Reuters reports that Apple has to submit its South Korean compliance plan by mid-October. The company is asked for a plan in reference to an upcoming law in the country that will reduce U.S tech companies’ commission dominance by allowing alternative payment systems. Apple and Google have to submit their plans.
Although Google allows third-party app stores on Android devices, like Apple it charges a 15% or 30% commission for app-in purchases made through their app stores. Apple justifies the share cut as the premium for services it provides to the users and developers on the App Store. Cupertino tech giant explains that it has created the App Store as a safe and trusted digital marketplace for consumers by vetting each app for malware and provides developers the necessary assistance and tools to build their iOS and Mac apps. But for legislators, the in-app purchases commission stifles competition and puts small developers at a disadvantage.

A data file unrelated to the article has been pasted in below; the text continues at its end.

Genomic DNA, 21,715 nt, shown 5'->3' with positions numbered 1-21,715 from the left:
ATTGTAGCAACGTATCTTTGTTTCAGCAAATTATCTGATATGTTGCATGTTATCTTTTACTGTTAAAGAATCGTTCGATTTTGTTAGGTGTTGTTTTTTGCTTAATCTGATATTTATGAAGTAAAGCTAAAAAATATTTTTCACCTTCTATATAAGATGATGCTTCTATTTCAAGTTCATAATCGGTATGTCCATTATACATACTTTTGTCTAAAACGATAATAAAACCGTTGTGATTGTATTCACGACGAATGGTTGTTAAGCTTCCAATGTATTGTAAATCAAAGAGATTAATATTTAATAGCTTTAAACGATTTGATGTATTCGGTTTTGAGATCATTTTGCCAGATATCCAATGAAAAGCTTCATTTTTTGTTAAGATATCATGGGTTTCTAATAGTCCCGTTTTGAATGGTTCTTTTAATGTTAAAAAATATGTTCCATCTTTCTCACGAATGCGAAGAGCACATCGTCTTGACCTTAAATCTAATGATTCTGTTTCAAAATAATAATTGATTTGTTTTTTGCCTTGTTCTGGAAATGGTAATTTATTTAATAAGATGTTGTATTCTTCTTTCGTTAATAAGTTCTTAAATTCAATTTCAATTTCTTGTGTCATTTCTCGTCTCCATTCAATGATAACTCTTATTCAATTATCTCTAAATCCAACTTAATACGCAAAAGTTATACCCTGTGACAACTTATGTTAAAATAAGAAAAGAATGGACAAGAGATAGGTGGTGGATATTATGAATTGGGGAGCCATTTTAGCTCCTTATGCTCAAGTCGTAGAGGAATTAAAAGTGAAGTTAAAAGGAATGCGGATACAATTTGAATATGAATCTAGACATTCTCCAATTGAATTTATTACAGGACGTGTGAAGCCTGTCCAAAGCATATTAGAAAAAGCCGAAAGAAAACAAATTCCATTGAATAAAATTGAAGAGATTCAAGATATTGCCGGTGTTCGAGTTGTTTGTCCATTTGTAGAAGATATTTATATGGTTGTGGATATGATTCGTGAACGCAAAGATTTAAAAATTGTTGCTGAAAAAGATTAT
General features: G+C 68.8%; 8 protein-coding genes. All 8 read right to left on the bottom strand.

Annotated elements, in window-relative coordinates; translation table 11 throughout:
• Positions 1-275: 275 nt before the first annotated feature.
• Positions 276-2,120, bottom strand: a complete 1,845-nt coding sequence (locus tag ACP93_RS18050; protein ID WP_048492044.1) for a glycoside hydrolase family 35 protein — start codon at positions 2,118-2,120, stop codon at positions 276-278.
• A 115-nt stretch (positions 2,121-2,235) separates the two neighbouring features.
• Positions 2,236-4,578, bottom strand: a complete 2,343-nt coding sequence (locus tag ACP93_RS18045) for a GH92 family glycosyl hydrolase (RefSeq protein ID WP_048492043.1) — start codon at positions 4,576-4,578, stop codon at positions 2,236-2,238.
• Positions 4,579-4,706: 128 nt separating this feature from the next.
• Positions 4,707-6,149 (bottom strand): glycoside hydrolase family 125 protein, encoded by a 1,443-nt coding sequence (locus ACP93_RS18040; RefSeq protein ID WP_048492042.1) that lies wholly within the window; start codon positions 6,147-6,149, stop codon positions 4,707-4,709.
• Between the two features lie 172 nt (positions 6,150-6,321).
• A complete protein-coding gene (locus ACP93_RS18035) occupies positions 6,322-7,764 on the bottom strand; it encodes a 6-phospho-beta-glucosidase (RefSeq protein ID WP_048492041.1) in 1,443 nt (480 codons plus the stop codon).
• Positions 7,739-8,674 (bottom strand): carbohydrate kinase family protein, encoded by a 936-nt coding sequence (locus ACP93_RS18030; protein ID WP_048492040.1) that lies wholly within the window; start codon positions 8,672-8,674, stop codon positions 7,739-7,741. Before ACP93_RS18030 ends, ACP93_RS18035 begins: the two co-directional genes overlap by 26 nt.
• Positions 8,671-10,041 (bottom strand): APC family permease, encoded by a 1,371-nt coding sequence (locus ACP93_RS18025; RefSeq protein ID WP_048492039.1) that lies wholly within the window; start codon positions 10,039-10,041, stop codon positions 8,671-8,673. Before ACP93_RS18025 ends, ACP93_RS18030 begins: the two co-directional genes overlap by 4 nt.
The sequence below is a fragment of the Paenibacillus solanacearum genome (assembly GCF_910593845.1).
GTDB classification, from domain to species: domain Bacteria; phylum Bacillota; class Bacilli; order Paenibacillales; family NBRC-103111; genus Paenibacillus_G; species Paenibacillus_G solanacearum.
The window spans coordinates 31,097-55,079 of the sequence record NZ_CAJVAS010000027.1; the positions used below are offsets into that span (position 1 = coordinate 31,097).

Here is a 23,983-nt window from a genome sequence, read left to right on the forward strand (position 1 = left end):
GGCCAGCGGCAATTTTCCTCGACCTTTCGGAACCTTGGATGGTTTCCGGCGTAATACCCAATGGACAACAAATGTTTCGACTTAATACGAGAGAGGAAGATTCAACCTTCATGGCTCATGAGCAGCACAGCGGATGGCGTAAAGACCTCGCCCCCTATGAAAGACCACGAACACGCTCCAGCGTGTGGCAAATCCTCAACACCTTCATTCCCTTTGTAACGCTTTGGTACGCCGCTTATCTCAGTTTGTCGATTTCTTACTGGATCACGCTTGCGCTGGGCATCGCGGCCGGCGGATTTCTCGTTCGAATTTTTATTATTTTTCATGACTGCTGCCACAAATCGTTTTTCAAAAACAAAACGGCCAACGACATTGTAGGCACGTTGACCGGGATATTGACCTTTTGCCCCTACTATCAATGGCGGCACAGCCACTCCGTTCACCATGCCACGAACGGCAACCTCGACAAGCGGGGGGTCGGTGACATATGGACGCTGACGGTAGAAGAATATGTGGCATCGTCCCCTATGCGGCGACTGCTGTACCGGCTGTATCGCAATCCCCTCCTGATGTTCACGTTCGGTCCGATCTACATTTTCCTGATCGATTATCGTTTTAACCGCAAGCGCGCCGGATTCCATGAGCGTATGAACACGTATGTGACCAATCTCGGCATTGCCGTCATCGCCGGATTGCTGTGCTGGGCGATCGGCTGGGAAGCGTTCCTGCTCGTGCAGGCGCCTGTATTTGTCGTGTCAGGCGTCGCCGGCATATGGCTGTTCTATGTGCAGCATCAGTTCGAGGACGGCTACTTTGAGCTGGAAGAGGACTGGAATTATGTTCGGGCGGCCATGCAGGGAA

South Korea set to pass new regulatory law to prevent Apple and Google from forcing developers to use their payment systems
A regulatory officer told the publisher that “the enforcement ordinance is expected to be drafted within six months or possibly earlier.” When the law will come into effect it will not only prohibit both tech giants from charging a share cut for all in-app purchases but granting developers the freedom to use their payment systems on iOS and Android devices, it will have a far more drastic impact on Apple.
Cupertino tech giant does not allow third-party app stores on iOS devices for security reasons. The company argues that without App Store review checks, sideloading will make it easy for malicious apps to get on iPhones and iPads which will have a catastrophic effect. Apple recently dodged a sideloading bullet in the Epic Games case in the U.S. but its anti-steering policy was deemed anti-competitive. Apple and Google have not commented on the new order.